by Ann Zimmerman, L.Ac.
This simple answer is: EAT FOOD. However, this recommendation is not quite as simple as it sounds. It used to be food that was all you could eat, but today there are thousands of edible food-like substances in the supermarket. This is where it gets very confusing and overwhelming for those on the quest to have a “healthy diet.”
This confusion about food has fueled the perceived notion that it’s necessary to consult many resources on how to conduct this most basic question of survival. Michael Pollen, author of many books about food asks, “What other animal needs professional help in deciding what it should eat?”
This fairly bold statement rings true for the present day disagreement on largely guided by our culture. Our ancestors knew what, when, and how much to eat by observing and being taught by their families, specifically their mothers. In the last few decades we have lost this valuable guidance from our culture and have begun to rely on the scientists, nutritionist, governments, and ever-shifting dietary guidelines. This has led to present day meals that faintly resemble what our grandmothers served.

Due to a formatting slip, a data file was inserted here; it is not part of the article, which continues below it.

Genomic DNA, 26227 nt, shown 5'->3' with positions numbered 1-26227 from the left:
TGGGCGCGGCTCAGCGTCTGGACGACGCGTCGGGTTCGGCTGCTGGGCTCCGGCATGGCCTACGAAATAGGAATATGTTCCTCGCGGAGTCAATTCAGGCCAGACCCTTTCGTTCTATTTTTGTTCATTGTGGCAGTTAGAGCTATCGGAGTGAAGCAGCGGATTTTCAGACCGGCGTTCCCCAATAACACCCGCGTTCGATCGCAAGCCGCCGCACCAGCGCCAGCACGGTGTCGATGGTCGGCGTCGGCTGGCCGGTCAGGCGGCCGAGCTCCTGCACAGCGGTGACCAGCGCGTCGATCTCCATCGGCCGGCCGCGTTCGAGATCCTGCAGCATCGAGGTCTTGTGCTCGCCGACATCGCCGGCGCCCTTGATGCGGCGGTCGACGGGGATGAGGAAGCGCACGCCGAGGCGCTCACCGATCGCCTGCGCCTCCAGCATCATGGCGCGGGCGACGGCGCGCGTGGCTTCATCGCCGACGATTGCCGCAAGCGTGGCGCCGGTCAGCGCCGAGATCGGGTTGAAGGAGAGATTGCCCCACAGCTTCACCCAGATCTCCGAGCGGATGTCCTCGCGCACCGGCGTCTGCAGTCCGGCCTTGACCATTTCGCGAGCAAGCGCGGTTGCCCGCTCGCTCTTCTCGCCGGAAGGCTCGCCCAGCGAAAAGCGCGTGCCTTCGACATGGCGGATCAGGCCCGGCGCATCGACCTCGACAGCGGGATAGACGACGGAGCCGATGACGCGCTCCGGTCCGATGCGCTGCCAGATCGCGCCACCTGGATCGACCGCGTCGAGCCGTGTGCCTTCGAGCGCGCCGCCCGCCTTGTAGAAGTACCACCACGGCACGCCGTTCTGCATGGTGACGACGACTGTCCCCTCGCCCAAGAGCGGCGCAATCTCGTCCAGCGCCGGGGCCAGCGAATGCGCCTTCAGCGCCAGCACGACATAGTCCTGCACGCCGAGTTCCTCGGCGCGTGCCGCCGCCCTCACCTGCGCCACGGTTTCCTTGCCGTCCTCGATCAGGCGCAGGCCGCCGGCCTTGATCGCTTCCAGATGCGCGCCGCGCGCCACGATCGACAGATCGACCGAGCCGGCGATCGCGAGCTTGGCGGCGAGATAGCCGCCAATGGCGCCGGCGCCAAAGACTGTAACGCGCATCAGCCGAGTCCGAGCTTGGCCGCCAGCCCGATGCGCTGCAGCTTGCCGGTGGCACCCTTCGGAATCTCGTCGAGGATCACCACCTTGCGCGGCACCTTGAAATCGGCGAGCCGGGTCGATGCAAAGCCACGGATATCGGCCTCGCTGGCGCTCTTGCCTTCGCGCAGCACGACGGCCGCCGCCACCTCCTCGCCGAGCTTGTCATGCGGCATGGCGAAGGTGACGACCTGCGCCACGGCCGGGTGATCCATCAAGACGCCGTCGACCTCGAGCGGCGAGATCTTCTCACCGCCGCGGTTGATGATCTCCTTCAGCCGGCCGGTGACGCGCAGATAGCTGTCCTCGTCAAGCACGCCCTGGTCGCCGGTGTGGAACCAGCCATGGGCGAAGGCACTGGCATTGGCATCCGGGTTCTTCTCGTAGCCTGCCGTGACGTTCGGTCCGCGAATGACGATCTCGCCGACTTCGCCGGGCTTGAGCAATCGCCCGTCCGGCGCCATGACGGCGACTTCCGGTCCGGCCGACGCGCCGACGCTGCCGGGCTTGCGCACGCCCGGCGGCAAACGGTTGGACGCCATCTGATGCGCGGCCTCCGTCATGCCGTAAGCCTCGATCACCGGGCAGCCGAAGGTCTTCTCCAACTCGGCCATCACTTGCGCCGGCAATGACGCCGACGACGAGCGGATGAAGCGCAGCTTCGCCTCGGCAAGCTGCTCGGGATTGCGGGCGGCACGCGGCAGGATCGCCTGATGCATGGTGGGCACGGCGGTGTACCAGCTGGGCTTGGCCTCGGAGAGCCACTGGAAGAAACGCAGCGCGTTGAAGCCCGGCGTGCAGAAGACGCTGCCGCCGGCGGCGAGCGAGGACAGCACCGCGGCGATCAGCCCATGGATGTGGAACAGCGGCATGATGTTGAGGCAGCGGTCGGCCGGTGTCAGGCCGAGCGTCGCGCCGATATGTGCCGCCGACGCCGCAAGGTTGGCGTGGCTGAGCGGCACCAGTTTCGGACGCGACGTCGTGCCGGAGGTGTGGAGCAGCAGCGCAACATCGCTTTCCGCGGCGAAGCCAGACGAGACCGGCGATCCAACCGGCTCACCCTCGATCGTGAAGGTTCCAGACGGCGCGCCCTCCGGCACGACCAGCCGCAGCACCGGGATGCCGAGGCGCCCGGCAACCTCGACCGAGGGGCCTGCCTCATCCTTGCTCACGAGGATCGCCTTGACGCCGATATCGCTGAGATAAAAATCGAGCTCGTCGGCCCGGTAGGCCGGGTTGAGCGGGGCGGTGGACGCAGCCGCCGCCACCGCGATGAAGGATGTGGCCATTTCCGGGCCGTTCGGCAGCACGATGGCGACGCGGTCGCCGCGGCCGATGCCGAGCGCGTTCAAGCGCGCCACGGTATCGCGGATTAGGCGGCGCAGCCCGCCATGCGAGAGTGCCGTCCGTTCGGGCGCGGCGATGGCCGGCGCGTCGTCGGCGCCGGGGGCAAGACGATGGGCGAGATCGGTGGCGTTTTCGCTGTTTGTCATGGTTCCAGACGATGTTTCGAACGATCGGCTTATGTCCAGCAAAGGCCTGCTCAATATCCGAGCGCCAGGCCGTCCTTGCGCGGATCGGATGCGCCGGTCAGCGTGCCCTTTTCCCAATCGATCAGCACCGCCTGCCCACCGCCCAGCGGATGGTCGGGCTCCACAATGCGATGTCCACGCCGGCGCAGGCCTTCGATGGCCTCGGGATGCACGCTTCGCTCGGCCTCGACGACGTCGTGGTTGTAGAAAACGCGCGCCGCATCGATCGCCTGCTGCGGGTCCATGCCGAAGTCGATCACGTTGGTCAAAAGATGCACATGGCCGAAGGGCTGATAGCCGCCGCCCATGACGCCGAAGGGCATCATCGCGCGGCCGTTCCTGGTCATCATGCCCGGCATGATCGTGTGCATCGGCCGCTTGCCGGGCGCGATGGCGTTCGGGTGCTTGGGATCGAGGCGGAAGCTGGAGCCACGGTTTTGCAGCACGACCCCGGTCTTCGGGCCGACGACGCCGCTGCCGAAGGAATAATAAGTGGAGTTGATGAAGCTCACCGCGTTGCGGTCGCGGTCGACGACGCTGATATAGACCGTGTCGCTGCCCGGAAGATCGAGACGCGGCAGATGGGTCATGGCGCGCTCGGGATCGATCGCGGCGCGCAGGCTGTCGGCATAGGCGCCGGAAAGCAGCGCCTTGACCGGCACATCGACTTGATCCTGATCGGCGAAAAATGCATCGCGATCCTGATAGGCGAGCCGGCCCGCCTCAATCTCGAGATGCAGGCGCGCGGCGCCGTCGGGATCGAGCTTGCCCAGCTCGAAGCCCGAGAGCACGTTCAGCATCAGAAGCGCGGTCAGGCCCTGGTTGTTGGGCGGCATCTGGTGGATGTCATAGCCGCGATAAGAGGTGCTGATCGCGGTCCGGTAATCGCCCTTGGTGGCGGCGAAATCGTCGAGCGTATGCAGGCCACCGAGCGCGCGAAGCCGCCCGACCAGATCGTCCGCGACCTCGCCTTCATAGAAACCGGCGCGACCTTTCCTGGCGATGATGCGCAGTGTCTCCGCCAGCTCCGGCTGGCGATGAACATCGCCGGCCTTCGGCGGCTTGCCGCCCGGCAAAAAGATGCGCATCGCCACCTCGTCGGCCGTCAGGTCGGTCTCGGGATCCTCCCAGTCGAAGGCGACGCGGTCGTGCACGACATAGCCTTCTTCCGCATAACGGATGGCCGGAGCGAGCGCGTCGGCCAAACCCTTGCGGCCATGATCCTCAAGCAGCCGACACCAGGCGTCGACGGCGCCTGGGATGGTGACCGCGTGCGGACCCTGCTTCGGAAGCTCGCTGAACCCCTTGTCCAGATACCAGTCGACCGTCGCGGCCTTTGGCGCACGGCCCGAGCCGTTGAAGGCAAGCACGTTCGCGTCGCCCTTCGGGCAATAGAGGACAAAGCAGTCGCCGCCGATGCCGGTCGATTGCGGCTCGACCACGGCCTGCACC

Diet tends to be a very tricky subject to speak on, ranking closely to other taboo subjects like politics and religion. That’s not so in Chinese medicine, where one of the main principles is that food is your first medicine. This belief puts a strong importance on the content of what you put in your mouth, but what should that be. As Americans, we are bombarded by loads of conflicting information, colorful advertising, neighborly advice, proper/improper body images, ect. We invest our money in a wide range of products (vitamins, minerals, superfoods, and diet pills, ect.) Our stomachs, eyes, convenience and pocket books often pull us in different directions. And, through all this, Americans continue to be some of the least healthy individuals in the developed world.